* Article available in ADA NATURE AQUARIUM BOOK 2008. Buy it now !
Then we placed the second largest stone, sub stone, on the opposite side of the main stone in a learning form. Here we adjusted the direction and angles of those two stones, and carefully decided their positions. In Iwagumi layout, it usually starts with arranging larger stones to small stones.
Next to the five backbone stones (1~5), here we added smaller stones in a direction as if they support the leaning backbone stones. By arranging the rocks in zigzag, a sense of depth can be created in the layout. Placing a much smaller stone(6) between the larger stones makes a sense of unity in the layout, and the layout looks more natural.
After arranging the stones, we use Aqua Soil Powder type and make a mound around the stones. By making a slope from the foreground to the background and sprinkling the Aqua Soil between the stones, a continual line is created in the layout. Do not put too much soil in the foreground.
Planting becomes easier by filling the aquarium with water up to the level of the substrate. Here we placed small stones tied with Riccia along the lines of the large stones. Then we planted Hemianthus callitrichoides in the front and Glossostigma in the back. The use of short plants with tiny leaves emphasizes the existence of the stones.
Next to the 5 backbone stones, we planted Blyxa rovoguineensis leaf and Echinodorus tenellus. Planting beside the stones is very important, and it makes the layout more natural. In the final form, these plants and rocks promote a naturalness.
Lastly, we chose Eleocharis vivipara for the background. Eleocharis also
plays a role of easing the strong rock impression. The planting area is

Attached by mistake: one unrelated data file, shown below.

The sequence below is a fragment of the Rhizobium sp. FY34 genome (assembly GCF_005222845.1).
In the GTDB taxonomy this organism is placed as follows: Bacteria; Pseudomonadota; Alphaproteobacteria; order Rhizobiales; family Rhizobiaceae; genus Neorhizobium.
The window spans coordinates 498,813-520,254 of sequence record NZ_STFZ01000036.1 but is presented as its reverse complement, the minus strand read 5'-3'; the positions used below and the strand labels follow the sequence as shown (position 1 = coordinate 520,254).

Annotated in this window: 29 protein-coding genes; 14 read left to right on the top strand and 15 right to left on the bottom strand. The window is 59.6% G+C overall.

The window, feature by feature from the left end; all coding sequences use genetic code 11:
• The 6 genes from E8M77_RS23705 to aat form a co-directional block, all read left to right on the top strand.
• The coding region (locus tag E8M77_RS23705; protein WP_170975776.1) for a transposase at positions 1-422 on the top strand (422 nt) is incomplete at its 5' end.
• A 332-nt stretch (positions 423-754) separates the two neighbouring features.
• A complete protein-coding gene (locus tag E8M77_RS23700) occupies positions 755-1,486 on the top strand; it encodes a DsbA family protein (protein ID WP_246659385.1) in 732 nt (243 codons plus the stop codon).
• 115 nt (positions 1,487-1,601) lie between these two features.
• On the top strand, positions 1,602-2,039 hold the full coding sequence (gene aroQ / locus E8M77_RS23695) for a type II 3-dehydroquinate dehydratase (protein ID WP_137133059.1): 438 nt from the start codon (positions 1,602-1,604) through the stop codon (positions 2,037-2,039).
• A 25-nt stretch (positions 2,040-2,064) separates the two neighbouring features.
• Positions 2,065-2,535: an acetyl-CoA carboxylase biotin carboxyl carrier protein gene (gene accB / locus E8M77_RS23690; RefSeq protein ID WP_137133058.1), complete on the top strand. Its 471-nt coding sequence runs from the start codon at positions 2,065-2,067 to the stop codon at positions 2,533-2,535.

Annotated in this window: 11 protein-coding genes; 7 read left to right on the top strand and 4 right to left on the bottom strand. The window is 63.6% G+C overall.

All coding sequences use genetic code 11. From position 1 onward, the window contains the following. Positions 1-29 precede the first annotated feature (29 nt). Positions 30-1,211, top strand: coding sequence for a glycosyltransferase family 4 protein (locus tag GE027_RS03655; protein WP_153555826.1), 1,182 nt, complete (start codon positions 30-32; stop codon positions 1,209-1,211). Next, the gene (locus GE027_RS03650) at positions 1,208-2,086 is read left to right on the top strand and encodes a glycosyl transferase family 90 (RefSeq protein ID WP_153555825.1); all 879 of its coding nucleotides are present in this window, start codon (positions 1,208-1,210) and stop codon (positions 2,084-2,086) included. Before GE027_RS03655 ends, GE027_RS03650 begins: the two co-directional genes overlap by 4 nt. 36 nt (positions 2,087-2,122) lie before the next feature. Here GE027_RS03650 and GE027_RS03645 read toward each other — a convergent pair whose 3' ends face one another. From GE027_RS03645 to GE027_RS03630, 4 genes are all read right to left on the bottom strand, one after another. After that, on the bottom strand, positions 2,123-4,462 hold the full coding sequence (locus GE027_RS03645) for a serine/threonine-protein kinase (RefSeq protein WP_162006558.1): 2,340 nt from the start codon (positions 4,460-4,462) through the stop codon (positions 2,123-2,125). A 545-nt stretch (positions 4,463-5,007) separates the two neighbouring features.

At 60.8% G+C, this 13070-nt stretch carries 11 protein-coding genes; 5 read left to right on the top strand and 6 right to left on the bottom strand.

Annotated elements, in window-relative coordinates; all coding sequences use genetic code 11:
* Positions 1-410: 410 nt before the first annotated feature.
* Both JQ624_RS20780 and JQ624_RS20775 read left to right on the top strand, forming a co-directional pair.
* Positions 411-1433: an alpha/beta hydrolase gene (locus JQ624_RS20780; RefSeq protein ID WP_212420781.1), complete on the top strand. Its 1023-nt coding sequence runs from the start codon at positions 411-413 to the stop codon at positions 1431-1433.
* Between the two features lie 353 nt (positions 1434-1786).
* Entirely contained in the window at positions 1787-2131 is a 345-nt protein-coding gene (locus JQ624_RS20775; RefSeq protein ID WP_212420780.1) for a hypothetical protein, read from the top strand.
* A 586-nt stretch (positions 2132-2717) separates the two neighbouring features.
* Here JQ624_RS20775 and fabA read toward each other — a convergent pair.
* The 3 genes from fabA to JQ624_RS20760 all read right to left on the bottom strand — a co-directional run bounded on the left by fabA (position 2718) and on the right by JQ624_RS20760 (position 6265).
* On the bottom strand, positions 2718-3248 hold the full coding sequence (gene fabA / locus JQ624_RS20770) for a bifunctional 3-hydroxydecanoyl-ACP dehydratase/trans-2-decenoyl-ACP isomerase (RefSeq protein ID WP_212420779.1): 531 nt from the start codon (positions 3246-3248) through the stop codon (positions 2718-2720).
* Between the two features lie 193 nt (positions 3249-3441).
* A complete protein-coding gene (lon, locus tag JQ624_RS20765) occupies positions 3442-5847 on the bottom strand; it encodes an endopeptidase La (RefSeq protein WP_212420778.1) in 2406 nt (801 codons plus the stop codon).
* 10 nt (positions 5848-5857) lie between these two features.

decided depending on the balance of the layout. Here we planted from the
left side to the back of the No.2 stone. Then finally, we filled the aquarium
tank with water gently so that the water does not crumble the substrate.
This is an iwagumi layout characterized by Manten Stone texture. When arranging the stones, it is important to pay attention not only to the size and leaning angle of the stone, but also the texture of the stones such as uneven surface. Then you can make a sense of unity among the stones. Eleocharis vivipara planted in the back of the main stones is softening a strong image of the stones.
A layout composition with several arranged stones, widely spreading sideways, gives the layout a sense of stability, and this type of layout is recommended for a panoramic size aquarium. A key to create such stone layout is setting the stones in the way as if they were connected under the ground. It is very important to have an intricate rock arrangement design and a continuous outline of the stones like a skyline of mountain. We can find them in a landscape and learn from it; for example, in the landscape of rock reefs being washed by stormy surf. Observing a natural landscape is the first step for improving your rock arrangement skills.